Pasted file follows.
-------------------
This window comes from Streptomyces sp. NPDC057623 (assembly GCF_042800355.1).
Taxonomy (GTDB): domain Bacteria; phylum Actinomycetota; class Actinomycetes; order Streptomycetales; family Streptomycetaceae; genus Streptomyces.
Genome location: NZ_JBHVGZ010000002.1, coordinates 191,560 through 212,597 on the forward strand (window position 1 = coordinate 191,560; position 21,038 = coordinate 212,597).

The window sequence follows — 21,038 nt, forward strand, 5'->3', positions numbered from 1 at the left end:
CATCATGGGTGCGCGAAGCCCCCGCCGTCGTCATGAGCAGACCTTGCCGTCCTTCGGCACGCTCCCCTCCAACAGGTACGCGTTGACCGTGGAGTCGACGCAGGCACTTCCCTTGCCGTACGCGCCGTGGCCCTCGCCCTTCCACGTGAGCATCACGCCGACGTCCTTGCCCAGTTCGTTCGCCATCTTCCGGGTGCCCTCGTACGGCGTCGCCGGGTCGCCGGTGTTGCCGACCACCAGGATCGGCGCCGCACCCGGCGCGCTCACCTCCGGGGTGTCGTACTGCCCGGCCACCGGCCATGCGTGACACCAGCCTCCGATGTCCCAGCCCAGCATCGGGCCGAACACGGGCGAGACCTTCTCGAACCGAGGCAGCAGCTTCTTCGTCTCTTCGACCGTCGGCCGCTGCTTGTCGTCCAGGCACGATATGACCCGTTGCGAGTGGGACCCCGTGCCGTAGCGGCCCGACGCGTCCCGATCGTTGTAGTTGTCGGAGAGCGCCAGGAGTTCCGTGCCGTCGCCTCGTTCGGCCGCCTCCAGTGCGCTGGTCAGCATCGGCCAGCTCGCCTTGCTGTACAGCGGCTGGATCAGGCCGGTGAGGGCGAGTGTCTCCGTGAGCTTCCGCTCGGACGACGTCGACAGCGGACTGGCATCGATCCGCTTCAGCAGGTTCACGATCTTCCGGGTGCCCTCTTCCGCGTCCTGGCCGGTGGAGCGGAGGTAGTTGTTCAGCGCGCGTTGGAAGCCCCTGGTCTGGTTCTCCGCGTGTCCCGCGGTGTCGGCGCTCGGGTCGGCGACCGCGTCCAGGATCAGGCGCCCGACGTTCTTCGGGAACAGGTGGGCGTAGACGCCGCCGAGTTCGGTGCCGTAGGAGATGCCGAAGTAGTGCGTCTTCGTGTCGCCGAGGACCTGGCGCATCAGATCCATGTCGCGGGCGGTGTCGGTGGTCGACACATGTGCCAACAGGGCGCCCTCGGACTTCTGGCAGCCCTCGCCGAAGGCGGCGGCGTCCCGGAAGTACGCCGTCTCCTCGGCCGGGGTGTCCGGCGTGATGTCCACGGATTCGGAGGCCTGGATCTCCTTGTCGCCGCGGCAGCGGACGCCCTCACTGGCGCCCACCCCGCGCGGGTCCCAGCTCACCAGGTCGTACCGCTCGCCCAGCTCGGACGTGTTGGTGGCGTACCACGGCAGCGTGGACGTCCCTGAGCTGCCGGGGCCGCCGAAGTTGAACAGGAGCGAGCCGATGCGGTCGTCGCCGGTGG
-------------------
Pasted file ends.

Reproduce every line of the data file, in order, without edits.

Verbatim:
This window comes from Streptomyces sp. NPDC057623 (assembly GCF_042800355.1).
Taxonomy (GTDB): domain Bacteria; phylum Actinomycetota; class Actinomycetes; order Streptomycetales; family Streptomycetaceae; genus Streptomyces.
Genome location: NZ_JBHVGZ010000002.1, coordinates 191,560 through 212,597 on the forward strand (window position 1 = coordinate 191,560; position 21,038 = coordinate 212,597).

The window sequence follows — 21,038 nt, forward strand, 5'->3', positions numbered from 1 at the left end:
CATCATGGGTGCGCGAAGCCCCCGCCGTCGTCATGAGCAGACCTTGCCGTCCTTCGGCACGCTCCCCTCCAACAGGTACGCGTTGACCGTGGAGTCGACGCAGGCACTTCCCTTGCCGTACGCGCCGTGGCCCTCGCCCTTCCACGTGAGCATCACGCCGACGTCCTTGCCCAGTTCGTTCGCCATCTTCCGGGTGCCCTCGTACGGCGTCGCCGGGTCGCCGGTGTTGCCGACCACCAGGATCGGCGCCGCACCCGGCGCGCTCACCTCCGGGGTGTCGTACTGCCCGGCCACCGGCCATGCGTGACACCAGCCTCCGATGTCCCAGCCCAGCATCGGGCCGAACACGGGCGAGACCTTCTCGAACCGAGGCAGCAGCTTCTTCGTCTCTTCGACCGTCGGCCGCTGCTTGTCGTCCAGGCACGATATGACCCGTTGCGAGTGGGACCCCGTGCCGTAGCGGCCCGACGCGTCCCGATCGTTGTAGTTGTCGGAGAGCGCCAGGAGTTCCGTGCCGTCGCCTCGTTCGGCCGCCTCCAGTGCGCTGGTCAGCATCGGCCAGCTCGCCTTGCTGTACAGCGGCTGGATCAGGCCGGTGAGGGCGAGTGTCTCCGTGAGCTTCCGCTCGGACGACGTCGACAGCGGACTGGCATCGATCCGCTTCAGCAGGTTCACGATCTTCCGGGTGCCCTCTTCCGCGTCCTGGCCGGTGGAGCGGAGGTAGTTGTTCAGCGCGCGTTGGAAGCCCCTGGTCTGGTTCTCCGCGTGTCCCGCGGTGTCGGCGCTCGGGTCGGCGACCGCGTCCAGGATCAGGCGCCCGACGTTCTTCGGGAACAGGTGGGCGTAGACGCCGCCGAGTTCGGTGCCGTAGGAGATGCCGAAGTAGTGCGTCTTCGTGTCGCCGAGGACCTGGCGCATCAGATCCATGTCGCGGGCGGTGTCGGTGGTCGACACATGTGCCAACAGGGCGCCCTCGGACTTCTGGCAGCCCTCGCCGAAGGCGGCGGCGTCCCGGAAGTACGCCGTCTCCTCGGCCGGGGTGTCCGGCGTGATGTCCACGGATTCGGAGGCCTGGATCTCCTTGTCGCCGCGGCAGCGGACGCCCTCACTGGCGCCCACCCCGCGCGGGTCCCAGCTCACCAGGTCGTACCGCTCGCCCAGCTCGGACGTGTTGGTGGCGTACCACGGCAGCGTGGACGTCCCTGAGCTGCCGGGGCCGCCGAAGTTGAACAGGAGCGAGCCGATGCGGTCGTCGCCGGTGG